Voters say yes to school, hospital levies ... but not in Omak

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Ballot initiatives to fund Wenatchee, Wash., schools and construct a new Chelan hospital won hearty support from voters in Tuesday's special election tally.

But in Okanogan County, a bid to construct a new Omak middle school with a bond issue fell short, with almost 56 percent of voters rejecting the measure.

Chelan's hospital bond won 64 percent of the vote Tuesday, beating the 60 percent supermajority required for passage. t would finance a new $44.5 million facility and requiring a 60 percent supermajority to pass. If validated, the bond's passage would cost property owners an estimated $0.38 per $1,000 of assessed value for 30 years. That equates to an extra $95 a year for a $250,000 home.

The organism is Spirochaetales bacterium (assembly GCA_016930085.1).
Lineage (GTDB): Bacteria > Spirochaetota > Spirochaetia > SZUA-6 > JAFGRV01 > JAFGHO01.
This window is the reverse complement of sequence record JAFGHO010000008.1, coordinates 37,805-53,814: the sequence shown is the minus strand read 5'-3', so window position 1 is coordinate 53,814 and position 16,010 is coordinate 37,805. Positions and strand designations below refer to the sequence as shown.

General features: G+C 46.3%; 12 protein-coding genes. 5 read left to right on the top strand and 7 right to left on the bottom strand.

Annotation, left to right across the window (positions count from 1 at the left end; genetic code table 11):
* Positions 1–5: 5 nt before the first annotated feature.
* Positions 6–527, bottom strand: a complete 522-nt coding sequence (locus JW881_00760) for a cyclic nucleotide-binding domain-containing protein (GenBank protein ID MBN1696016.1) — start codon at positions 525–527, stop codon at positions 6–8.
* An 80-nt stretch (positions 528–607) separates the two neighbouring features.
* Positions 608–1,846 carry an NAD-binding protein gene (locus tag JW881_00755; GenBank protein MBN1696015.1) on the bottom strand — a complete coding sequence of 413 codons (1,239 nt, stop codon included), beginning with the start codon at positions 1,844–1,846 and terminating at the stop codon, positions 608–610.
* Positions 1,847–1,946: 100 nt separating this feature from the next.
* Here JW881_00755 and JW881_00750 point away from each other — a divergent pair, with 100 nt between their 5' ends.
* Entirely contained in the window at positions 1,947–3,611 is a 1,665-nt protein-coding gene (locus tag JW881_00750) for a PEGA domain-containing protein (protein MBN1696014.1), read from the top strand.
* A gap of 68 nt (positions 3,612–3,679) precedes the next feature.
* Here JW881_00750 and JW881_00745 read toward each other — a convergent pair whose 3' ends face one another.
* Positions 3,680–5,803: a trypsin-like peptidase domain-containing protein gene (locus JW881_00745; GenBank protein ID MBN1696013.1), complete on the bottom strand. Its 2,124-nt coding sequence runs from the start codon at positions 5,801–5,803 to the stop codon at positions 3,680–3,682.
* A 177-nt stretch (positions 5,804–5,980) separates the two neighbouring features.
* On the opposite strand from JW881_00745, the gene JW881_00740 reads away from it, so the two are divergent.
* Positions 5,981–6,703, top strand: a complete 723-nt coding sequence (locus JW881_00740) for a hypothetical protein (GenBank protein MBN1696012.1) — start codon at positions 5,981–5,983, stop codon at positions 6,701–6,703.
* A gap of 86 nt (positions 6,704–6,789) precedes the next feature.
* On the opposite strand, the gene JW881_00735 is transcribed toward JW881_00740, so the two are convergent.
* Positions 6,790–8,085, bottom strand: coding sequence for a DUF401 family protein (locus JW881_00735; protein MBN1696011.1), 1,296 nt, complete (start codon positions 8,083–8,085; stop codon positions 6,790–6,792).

The current Lake Chelan Community Hospital was built in 1972, and last renovated in 1994. The closely watched ballot measure was the third such vote in five years. I

The Wenatchee School District levy required only a simple majority, and won 59 percent voter approval. The vote replaces an expiring four-year levy for maintenance an operations, amounting to 12.6 percent of the district's overall budget. Property owners in the district will pay an estimated $2.96 per $1,000 of assess value, the same rate as the expiring levy.

Omak School District officials sought to replace the existing middle school, built in 1948 and now suffering the pangs of age. But of the 1,760 votes counted Tuesday, only 777 were in favor of the $27.8 million bond issue, with 120 ballots remained to be counted -- not enough to make up the 206-vote difference. As in Chelan, the Omak bond required a 60 percent supermajority.

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